Design, build and test a passive thermal system for a loft : a roof solar chimney application for South African weather conditions

Beviss-Challinor, Lauren Margaret (2007)

Thesis (MEng (Mechanical and Mechatronic Engineering))--Stellenbosch University, 2007.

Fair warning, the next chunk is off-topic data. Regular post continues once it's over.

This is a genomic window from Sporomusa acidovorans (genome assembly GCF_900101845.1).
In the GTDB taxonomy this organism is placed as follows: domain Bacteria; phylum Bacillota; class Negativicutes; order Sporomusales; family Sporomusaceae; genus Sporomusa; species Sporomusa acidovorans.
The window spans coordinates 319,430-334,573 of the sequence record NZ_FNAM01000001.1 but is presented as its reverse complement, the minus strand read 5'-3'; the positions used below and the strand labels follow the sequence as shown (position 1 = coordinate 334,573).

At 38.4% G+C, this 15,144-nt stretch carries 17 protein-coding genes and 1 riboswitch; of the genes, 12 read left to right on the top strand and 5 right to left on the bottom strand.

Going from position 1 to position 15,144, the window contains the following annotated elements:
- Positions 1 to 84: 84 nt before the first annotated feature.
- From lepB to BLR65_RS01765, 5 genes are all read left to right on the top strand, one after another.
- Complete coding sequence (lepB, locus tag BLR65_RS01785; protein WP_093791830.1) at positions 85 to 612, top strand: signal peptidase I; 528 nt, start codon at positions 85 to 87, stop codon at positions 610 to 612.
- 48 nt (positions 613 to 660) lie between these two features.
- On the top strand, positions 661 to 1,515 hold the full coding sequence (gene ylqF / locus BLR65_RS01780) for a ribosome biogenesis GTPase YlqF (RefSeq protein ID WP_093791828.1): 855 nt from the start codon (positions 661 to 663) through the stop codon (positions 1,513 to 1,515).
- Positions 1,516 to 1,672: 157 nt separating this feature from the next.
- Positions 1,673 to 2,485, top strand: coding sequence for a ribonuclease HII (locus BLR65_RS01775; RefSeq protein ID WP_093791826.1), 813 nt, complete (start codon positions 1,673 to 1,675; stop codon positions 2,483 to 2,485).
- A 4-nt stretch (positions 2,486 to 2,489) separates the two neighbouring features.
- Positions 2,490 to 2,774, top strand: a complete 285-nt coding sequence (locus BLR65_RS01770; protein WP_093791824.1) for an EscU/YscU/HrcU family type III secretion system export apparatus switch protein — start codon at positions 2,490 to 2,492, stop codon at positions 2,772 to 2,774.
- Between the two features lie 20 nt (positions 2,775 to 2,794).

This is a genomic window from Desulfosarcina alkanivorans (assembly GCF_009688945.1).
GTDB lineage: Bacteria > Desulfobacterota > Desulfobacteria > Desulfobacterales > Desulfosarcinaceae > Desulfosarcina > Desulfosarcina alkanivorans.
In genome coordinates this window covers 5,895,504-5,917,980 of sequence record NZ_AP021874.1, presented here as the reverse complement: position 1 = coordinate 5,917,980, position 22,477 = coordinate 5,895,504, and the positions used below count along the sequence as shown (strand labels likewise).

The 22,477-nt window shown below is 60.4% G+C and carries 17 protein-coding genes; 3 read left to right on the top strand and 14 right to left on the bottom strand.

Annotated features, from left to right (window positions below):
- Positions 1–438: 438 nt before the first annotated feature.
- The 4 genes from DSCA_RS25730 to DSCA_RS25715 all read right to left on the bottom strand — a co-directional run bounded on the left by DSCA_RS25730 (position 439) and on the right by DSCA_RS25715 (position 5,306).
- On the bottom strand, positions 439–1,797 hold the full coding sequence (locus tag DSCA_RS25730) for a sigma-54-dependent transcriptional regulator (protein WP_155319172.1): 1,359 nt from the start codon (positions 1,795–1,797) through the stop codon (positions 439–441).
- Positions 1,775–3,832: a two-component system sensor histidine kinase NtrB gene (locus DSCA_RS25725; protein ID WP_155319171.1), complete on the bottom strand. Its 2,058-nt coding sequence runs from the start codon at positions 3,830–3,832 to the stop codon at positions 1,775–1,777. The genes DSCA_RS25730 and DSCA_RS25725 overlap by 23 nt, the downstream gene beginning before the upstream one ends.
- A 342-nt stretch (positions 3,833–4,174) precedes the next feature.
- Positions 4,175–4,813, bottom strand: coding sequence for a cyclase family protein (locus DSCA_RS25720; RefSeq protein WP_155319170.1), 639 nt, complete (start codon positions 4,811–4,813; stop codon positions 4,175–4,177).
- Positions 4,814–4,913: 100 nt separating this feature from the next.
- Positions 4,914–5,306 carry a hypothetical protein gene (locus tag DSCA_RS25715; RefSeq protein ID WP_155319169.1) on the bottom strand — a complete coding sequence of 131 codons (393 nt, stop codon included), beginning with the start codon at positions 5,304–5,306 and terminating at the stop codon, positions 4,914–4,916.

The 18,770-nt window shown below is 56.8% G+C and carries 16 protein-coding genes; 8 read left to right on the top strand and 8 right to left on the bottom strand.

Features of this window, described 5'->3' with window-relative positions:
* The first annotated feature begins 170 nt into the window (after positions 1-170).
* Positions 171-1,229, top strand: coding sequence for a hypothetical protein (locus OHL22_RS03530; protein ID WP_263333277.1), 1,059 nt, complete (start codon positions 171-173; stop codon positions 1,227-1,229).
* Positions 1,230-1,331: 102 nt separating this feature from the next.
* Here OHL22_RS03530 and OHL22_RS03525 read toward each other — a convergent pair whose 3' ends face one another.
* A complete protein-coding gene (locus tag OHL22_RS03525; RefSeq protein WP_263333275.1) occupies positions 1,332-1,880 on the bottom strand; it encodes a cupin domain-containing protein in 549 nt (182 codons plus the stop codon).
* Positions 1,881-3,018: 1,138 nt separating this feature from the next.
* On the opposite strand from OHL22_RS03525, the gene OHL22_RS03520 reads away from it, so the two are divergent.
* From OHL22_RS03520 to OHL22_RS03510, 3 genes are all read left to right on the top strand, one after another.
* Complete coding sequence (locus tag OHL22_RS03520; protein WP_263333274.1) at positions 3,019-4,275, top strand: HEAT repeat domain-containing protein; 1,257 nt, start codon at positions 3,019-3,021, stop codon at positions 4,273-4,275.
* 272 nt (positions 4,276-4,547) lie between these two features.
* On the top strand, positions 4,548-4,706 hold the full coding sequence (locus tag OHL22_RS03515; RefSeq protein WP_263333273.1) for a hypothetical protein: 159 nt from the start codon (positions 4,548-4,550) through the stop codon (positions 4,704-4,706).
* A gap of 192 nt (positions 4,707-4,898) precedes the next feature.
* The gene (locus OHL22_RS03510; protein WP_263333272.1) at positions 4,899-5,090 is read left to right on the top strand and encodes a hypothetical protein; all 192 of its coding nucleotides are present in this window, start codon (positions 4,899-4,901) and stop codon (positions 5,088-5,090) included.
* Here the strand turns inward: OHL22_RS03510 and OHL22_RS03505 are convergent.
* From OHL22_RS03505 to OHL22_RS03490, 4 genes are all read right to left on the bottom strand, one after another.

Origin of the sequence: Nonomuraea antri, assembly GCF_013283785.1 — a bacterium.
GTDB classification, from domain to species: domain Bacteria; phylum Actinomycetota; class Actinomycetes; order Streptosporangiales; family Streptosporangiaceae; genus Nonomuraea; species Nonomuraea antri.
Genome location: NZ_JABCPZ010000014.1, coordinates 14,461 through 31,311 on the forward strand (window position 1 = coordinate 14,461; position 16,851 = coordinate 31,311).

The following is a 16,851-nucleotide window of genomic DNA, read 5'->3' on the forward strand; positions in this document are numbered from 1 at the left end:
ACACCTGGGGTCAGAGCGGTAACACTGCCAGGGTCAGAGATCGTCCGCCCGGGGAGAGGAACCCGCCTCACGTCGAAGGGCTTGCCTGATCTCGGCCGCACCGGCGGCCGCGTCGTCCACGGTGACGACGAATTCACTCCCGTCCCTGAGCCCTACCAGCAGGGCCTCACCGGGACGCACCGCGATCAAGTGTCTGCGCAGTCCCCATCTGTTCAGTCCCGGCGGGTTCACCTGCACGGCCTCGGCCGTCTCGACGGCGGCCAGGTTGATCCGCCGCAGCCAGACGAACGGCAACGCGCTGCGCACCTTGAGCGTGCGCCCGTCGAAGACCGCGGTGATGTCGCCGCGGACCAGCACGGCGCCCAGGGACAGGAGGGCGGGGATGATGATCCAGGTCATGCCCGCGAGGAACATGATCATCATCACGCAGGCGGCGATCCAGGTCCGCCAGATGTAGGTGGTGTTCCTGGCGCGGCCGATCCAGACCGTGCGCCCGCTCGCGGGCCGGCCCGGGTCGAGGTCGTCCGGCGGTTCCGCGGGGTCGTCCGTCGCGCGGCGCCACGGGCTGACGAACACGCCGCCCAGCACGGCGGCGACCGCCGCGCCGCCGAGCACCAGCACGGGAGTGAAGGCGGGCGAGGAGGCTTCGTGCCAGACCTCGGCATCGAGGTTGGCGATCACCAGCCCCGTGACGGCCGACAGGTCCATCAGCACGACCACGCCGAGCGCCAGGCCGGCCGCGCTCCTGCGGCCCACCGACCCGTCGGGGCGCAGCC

ENGLISH: The design, construction and testing of a passive thermal system, a roof solar chimney, for a loft is considered. Unlike conventional solar chimneys the solar collector is constructed from corrugated iron roof sheets with the aim that it can be integrated into existing buildings at a lower cost or used in low cost housing developments. The main objective of the study was to determine the feasibility of such low-cost design to regulate thermal conditions in a loft, that is heating the loft during winter and enhancing natural ventilation during summer, by carrying out an experimental and analytical study. The results obtained from the experimental study showed that for winter the solar chimney, having a channel width, depth and length of 0.7 m, 0.1 m and 1.8 m respectively and with a peal solar radiation of 850 W/m², heated the room air 5°C higher than the ambient temperature during the hottest periods of the day, which is only marginally better than a loft with conventional roof insulation. At night, it was found that reverse airflow occurred through the chimney, cooling the loft down to ambient temperature, due to radiation heat loss from the roof collector to the night sky. For summer operation, the experimental data showed that the chimney was able to maintain the loft at ambient temperature and the analytical study found that the chimney was able to enhance natural ventilation effectively, reaching air exchange rate of 6.6 per hour for the 4.6 m³ volume space. It was also found that the chimney’s performance dropped rapidly and significantly during periods of low solar radiation and at night. A sensitivity analysis illustrated that for both summer and winter operation, the size, tilt angle and absorptivity of the roof collector greatly effected the efficiency and mass flow rates of the system, agreeing well with other literature. These results prove that this low cost solar chimney cooling design was feasible to enhance natural ventilation mainly during hot summer conditions with high solar radiation. Compared to a loft with only conventional roof insulation, the chimney did not perform effectively during the winter to heat the loft up, meaning that winter operation for this specific design is not feasible. Possible improvements to the design include using construction materials with higher thermal capacities to retain heat energy and ensure continued operation during periods of low solar radiation, as well as using selective absorber coatings on the collector surface. It is recommended that further work on the project include the integration of these improvements into the present design and to use the findings obtained from the sensitivity analysis to improve system efficiencies. CFD analysis of the test-rig will be insightful as an additional means to validate and compare with the analytical and experimental data obtained in this report. With the continuation of these studies, this low-cost solar chimney design can be optimised, validated on a commercial scale and built into existing and new housing developments. Incorporating such a passive thermal device will aid homeowners in air regulation and thermal comfort of their living space as well as saving on energy requirements.

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